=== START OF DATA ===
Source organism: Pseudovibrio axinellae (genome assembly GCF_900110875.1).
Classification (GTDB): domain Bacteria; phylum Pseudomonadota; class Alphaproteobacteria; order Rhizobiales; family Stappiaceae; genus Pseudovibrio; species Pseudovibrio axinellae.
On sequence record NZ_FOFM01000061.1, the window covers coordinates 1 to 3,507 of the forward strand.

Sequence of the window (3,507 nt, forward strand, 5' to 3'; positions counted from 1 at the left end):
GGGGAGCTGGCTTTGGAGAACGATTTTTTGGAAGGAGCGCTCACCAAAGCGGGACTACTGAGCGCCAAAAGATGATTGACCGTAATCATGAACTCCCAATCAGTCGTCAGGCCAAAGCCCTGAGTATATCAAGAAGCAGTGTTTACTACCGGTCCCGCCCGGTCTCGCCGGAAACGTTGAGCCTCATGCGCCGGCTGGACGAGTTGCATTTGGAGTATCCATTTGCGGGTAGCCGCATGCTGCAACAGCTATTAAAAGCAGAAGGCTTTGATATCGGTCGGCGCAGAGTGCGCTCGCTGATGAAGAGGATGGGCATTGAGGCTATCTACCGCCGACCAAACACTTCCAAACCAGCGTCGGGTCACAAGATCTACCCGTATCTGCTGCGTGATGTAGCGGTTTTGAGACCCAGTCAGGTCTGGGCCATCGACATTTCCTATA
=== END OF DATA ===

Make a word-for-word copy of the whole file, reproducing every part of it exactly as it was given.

Source organism: Pseudovibrio axinellae (genome assembly GCF_900110875.1).
Classification (GTDB): domain Bacteria; phylum Pseudomonadota; class Alphaproteobacteria; order Rhizobiales; family Stappiaceae; genus Pseudovibrio; species Pseudovibrio axinellae.
On sequence record NZ_FOFM01000061.1, the window covers coordinates 1 to 3,507 of the forward strand.

Sequence of the window (3,507 nt, forward strand, 5' to 3'; positions counted from 1 at the left end):
GGGGAGCTGGCTTTGGAGAACGATTTTTTGGAAGGAGCGCTCACCAAAGCGGGACTACTGAGCGCCAAAAGATGATTGACCGTAATCATGAACTCCCAATCAGTCGTCAGGCCAAAGCCCTGAGTATATCAAGAAGCAGTGTTTACTACCGGTCCCGCCCGGTCTCGCCGGAAACGTTGAGCCTCATGCGCCGGCTGGACGAGTTGCATTTGGAGTATCCATTTGCGGGTAGCCGCATGCTGCAACAGCTATTAAAAGCAGAAGGCTTTGATATCGGTCGGCGCAGAGTGCGCTCGCTGATGAAGAGGATGGGCATTGAGGCTATCTACCGCCGACCAAACACTTCCAAACCAGCGTCGGGTCACAAGATCTACCCGTATCTGCTGCGTGATGTAGCGGTTTTGAGACCCAGTCAGGTCTGGGCCATCGACATTTCCTATA